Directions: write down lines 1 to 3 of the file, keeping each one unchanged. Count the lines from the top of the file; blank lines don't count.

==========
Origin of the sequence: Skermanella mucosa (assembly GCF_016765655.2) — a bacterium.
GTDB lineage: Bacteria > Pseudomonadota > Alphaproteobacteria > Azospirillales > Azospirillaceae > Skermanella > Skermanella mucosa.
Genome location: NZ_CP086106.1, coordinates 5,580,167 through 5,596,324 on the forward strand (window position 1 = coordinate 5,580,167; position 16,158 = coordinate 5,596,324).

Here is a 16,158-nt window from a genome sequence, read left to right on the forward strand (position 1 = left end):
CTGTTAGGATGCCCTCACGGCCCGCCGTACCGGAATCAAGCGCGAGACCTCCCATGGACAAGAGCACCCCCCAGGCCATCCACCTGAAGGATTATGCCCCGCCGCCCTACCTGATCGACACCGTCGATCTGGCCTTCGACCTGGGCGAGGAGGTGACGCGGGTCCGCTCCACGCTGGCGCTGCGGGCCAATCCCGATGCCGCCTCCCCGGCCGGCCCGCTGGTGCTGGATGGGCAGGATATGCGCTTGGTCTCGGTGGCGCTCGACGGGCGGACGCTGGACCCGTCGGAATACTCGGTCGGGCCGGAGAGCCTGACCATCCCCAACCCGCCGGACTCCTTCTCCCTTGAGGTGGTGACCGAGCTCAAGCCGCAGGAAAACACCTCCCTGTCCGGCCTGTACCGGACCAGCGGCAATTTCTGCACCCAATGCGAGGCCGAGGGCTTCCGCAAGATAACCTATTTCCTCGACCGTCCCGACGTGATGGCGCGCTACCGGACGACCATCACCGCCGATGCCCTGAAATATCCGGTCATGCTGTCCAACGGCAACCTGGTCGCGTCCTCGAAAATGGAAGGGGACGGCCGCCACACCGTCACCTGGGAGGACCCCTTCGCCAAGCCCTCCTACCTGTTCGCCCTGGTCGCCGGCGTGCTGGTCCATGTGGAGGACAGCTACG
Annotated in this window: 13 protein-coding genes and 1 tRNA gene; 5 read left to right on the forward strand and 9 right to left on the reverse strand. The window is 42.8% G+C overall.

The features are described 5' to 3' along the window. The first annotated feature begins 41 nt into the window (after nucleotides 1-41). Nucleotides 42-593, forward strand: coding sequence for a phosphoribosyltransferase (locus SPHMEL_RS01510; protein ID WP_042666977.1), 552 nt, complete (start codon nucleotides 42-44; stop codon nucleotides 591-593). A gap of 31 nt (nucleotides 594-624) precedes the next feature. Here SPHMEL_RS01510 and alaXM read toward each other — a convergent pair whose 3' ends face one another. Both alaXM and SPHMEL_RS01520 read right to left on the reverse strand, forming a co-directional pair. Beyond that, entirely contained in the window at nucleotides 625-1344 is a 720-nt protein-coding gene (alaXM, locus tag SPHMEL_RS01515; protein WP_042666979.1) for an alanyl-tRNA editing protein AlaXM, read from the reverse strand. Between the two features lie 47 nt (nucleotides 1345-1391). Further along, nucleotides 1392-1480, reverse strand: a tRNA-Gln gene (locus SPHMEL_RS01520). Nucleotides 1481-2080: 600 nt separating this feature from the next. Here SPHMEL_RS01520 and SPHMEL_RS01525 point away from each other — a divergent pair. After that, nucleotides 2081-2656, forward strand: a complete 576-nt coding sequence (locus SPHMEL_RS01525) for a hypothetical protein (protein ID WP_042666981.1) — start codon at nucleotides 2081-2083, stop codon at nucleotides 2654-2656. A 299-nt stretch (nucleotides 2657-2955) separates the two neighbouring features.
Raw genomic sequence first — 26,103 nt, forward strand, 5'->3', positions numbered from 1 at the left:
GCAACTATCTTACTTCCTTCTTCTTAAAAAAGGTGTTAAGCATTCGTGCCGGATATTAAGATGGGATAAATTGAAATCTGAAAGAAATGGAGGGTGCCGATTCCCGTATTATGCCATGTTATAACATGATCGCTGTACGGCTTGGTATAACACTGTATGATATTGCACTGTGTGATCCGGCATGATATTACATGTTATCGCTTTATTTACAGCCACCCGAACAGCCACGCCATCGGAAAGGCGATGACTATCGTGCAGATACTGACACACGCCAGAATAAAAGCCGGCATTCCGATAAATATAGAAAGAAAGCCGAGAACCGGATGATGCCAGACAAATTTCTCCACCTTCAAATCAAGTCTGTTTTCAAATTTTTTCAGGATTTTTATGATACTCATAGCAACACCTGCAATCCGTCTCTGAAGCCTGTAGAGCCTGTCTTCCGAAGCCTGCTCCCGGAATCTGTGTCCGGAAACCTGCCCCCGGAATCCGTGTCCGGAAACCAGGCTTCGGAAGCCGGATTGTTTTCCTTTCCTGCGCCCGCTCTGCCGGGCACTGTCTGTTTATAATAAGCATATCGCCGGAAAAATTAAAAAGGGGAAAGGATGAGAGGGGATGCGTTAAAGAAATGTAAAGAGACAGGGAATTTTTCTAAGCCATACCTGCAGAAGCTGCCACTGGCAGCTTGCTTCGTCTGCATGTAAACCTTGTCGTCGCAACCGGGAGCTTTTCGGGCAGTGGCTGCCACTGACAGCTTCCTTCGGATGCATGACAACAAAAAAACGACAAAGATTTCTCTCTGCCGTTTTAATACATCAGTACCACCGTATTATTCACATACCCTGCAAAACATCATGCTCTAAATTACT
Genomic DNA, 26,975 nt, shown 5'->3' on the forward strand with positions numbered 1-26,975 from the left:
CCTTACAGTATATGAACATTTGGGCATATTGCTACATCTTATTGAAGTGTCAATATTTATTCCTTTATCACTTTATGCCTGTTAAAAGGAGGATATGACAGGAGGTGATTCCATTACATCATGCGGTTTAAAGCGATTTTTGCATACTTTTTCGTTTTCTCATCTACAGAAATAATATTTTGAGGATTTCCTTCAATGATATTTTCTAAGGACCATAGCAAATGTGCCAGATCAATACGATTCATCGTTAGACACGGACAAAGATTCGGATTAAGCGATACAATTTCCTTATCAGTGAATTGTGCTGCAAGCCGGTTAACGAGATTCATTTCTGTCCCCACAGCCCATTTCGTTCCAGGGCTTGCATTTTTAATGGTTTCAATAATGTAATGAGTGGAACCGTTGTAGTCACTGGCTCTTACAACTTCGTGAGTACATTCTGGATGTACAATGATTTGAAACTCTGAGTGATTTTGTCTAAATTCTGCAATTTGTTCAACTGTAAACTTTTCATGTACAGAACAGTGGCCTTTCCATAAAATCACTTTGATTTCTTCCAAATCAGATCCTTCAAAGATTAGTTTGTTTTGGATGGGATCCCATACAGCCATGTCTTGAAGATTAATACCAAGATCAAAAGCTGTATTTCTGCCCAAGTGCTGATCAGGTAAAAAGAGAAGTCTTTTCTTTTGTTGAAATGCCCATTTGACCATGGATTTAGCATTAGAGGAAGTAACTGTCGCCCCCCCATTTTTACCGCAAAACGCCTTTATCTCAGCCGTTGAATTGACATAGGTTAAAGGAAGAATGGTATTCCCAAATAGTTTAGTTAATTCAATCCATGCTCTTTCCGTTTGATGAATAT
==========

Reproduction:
Origin of the sequence: Skermanella mucosa (assembly GCF_016765655.2) — a bacterium.
GTDB lineage: Bacteria > Pseudomonadota > Alphaproteobacteria > Azospirillales > Azospirillaceae > Skermanella > Skermanella mucosa.
Genome location: NZ_CP086106.1, coordinates 5,580,167 through 5,596,324 on the forward strand (window position 1 = coordinate 5,580,167; position 16,158 = coordinate 5,596,324).